Like Schneiderman, Healey has developed a reputation as an activist attorney general. Together, the New York and Massachusetts attorneys general launched a fraud investigation into whether ExxonMobil—whose former C.E.O. Rex Tillerson is Trump’s recently confirmed secretary of state—misled investors about the impact of fossil fuels on the environment. (The lawsuit prompted ExxonMobil to file a series of countersuits against Healey and Schneiderman. In a statement to Vanity Fair, spokesperson Alan Jeffers said, “We are pushing back on the investigations because we feel that the investigations themselves are politically motivated, in bad faith and don’t have any legal merit.”) Healey has also launched a series of broadsides against the Massachusetts gun lobby. In addition to investigating two gun manufacturers over potential safety issues, her office most notably moved to enforce an existing Massachusetts assault weapons ban last July when it closed a loophole that allowed the sale of “copycat” and “duplicate” weapons. The move has drawn the ire of gun-rights advocates and on January 23, the Massachusetts chapter of the National Rifle Association sued Healey and Governor Baker over the assault weapons enforcement. (Jim Wallace, the executive director of the Gun Owners Action League, which brought the suit, said, in a statement to Vanity Fair, that the organization was unable to comment on pending litigation).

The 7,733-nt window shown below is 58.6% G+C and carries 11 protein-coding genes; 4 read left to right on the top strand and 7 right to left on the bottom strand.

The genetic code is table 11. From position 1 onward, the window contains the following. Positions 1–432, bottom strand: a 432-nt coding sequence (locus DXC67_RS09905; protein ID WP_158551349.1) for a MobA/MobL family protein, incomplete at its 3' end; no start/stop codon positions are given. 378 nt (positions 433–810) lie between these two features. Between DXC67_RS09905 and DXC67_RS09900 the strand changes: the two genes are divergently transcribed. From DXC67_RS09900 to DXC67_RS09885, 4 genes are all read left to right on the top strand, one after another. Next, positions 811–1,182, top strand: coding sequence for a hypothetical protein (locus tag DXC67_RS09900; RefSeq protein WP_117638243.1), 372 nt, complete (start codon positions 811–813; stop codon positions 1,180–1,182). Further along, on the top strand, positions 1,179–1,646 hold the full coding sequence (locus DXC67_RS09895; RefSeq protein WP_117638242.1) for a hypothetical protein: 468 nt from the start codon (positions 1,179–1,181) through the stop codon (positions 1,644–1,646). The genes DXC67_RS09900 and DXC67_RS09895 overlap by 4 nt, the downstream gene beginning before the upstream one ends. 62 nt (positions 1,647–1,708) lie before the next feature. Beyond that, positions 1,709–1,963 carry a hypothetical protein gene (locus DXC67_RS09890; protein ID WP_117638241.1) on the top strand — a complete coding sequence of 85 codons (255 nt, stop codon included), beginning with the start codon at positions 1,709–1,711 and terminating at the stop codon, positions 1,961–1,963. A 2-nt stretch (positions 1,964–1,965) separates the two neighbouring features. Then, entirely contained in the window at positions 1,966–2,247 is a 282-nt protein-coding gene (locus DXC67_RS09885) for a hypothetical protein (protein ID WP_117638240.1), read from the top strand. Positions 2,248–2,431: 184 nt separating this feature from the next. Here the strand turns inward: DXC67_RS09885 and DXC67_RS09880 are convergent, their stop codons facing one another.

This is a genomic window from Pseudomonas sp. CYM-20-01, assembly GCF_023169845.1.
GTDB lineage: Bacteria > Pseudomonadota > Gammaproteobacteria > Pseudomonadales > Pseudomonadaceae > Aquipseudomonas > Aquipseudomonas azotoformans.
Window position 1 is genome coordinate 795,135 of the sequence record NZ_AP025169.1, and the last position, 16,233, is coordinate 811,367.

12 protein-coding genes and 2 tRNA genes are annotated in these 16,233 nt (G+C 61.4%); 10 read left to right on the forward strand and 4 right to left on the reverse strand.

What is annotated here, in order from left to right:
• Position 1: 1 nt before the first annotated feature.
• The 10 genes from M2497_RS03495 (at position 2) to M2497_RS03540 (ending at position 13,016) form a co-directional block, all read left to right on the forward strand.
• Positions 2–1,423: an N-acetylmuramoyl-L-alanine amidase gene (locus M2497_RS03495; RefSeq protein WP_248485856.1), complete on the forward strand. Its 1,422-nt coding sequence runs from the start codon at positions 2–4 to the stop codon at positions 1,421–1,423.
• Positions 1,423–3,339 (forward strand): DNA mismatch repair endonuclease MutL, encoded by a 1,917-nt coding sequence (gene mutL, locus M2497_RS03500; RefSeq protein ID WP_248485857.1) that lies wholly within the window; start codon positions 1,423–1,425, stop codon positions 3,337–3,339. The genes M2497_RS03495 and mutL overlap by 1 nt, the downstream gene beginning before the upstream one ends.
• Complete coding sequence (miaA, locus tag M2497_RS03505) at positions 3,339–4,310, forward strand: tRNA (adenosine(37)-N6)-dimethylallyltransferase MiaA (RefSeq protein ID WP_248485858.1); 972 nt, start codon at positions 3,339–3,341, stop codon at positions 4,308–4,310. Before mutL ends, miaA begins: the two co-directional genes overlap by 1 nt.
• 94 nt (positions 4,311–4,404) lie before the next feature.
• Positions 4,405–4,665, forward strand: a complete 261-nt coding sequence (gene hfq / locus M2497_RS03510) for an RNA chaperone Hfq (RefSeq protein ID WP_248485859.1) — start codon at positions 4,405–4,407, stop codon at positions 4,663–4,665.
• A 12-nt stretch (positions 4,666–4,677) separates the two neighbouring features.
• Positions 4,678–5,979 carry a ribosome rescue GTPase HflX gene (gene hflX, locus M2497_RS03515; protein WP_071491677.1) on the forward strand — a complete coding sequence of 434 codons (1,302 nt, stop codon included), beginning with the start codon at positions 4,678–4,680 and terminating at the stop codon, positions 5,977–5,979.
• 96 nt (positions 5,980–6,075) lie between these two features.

Healey’s efforts have drawn the praise of former Arizona Congresswoman Gabrielle Giffords, a powerful advocate for gun control, who was badly injured during a 2011 shooting that killed six people. Giffords e-mailed me that the people of Massachusetts are “lucky” to have Healey, who Giffords said “will always put their safety ahead of the corporate gun lobby, and never stop fighting for them.” In an e-mail, Senator Warren echoed Gifford’s sentiment, characterizing Healey as “a tough, smart fearless woman who knows how to get things done.” She continued: “Powerful interests who think they can push her around still haven’t learned their lesson: Maura isn’t just Massachusetts’s lawyer, she’s the people’s lawyer—and she is not afraid of anyone.” Including, it seems, Donald Trump.